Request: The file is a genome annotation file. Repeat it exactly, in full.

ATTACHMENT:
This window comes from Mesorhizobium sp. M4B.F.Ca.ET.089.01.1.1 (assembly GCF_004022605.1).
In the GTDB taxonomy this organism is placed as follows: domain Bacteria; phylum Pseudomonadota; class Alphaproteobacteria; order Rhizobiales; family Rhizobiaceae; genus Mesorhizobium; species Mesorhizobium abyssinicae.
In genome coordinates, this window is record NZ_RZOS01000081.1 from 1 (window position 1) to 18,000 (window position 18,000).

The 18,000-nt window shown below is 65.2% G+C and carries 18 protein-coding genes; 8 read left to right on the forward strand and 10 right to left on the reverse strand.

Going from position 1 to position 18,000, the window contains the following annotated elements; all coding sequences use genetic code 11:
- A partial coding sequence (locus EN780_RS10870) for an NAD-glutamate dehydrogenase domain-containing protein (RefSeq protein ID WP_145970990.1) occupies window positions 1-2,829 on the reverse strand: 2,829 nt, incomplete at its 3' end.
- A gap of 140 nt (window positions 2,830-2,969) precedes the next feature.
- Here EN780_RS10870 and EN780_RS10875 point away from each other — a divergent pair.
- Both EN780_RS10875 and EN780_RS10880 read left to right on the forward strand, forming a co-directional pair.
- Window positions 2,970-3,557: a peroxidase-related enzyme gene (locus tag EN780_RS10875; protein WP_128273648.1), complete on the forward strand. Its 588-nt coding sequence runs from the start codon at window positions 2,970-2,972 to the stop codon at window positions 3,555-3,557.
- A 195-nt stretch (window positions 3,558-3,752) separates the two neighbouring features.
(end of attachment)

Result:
This window comes from Mesorhizobium sp. M4B.F.Ca.ET.089.01.1.1 (assembly GCF_004022605.1).
In the GTDB taxonomy this organism is placed as follows: domain Bacteria; phylum Pseudomonadota; class Alphaproteobacteria; order Rhizobiales; family Rhizobiaceae; genus Mesorhizobium; species Mesorhizobium abyssinicae.
In genome coordinates, this window is record NZ_RZOS01000081.1 from 1 (window position 1) to 18,000 (window position 18,000).

The 18,000-nt window shown below is 65.2% G+C and carries 18 protein-coding genes; 8 read left to right on the forward strand and 10 right to left on the reverse strand.

Going from position 1 to position 18,000, the window contains the following annotated elements; all coding sequences use genetic code 11:
- A partial coding sequence (locus EN780_RS10870) for an NAD-glutamate dehydrogenase domain-containing protein (RefSeq protein ID WP_145970990.1) occupies window positions 1-2,829 on the reverse strand: 2,829 nt, incomplete at its 3' end.
- A gap of 140 nt (window positions 2,830-2,969) precedes the next feature.
- Here EN780_RS10870 and EN780_RS10875 point away from each other — a divergent pair.
- Both EN780_RS10875 and EN780_RS10880 read left to right on the forward strand, forming a co-directional pair.
- Window positions 2,970-3,557: a peroxidase-related enzyme gene (locus tag EN780_RS10875; protein WP_128273648.1), complete on the forward strand. Its 588-nt coding sequence runs from the start codon at window positions 2,970-2,972 to the stop codon at window positions 3,555-3,557.
- A 195-nt stretch (window positions 3,558-3,752) separates the two neighbouring features.